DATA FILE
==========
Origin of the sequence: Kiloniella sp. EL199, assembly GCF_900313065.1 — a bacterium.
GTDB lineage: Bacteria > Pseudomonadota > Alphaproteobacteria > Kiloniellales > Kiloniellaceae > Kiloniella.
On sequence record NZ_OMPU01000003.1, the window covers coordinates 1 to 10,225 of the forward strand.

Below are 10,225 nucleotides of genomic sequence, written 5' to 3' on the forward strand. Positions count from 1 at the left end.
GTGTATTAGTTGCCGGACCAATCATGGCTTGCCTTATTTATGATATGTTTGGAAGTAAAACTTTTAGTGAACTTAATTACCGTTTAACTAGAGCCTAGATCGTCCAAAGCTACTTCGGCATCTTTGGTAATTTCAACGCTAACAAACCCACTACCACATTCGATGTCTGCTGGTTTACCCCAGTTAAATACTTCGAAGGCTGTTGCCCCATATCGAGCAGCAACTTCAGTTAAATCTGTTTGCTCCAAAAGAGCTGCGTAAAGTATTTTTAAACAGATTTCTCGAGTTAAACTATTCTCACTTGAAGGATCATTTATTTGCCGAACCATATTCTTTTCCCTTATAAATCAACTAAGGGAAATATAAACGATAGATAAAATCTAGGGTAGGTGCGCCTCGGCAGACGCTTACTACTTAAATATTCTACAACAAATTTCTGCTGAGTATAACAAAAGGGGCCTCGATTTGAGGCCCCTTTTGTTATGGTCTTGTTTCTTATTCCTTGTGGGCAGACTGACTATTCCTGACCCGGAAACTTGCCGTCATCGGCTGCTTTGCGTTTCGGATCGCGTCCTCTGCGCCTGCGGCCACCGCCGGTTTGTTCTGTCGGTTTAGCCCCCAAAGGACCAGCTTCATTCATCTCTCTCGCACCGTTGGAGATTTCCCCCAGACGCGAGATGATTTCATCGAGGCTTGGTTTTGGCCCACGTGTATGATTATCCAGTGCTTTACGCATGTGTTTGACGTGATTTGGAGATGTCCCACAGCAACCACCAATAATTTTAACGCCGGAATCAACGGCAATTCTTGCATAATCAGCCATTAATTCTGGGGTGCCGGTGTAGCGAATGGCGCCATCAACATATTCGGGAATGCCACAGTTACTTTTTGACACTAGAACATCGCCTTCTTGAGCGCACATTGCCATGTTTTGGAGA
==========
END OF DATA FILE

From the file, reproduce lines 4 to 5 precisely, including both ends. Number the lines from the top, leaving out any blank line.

Below are 10,225 nucleotides of genomic sequence, written 5' to 3' on the forward strand. Positions count from 1 at the left end.
GTGTATTAGTTGCCGGACCAATCATGGCTTGCCTTATTTATGATATGTTTGGAAGTAAAACTTTTAGTGAACTTAATTACCGTTTAACTAGAGCCTAGATCGTCCAAAGCTACTTCGGCATCTTTGGTAATTTCAACGCTAACAAACCCACTACCACATTCGATGTCTGCTGGTTTACCCCAGTTAAATACTTCGAAGGCTGTTGCCCCATATCGAGCAGCAACTTCAGTTAAATCTGTTTGCTCCAAAAGAGCTGCGTAAAGTATTTTTAAACAGATTTCTCGAGTTAAACTATTCTCACTTGAAGGATCATTTATTTGCCGAACCATATTCTTTTCCCTTATAAATCAACTAAGGGAAATATAAACGATAGATAAAATCTAGGGTAGGTGCGCCTCGGCAGACGCTTACTACTTAAATATTCTACAACAAATTTCTGCTGAGTATAACAAAAGGGGCCTCGATTTGAGGCCCCTTTTGTTATGGTCTTGTTTCTTATTCCTTGTGGGCAGACTGACTATTCCTGACCCGGAAACTTGCCGTCATCGGCTGCTTTGCGTTTCGGATCGCGTCCTCTGCGCCTGCGGCCACCGCCGGTTTGTTCTGTCGGTTTAGCCCCCAAAGGACCAGCTTCATTCATCTCTCTCGCACCGTTGGAGATTTCCCCCAGACGCGAGATGATTTCATCGAGGCTTGGTTTTGGCCCACGTGTATGATTATCCAGTGCTTTACGCATGTGTTTGACGTGATTTGGAGATGTCCCACAGCAACCACCAATAATTTTAACGCCGGAATCAACGGCAATTCTTGCATAATCAGCCATTAATTCTGGGGTGCCGGTGTAGCGAATGGCGCCATCAACATATTCGGGAATGCCACAGTTACTTTTTGACACTAGAACATCGCCTTCTTGAGCGCACATTGCCATGTTTTGGAGA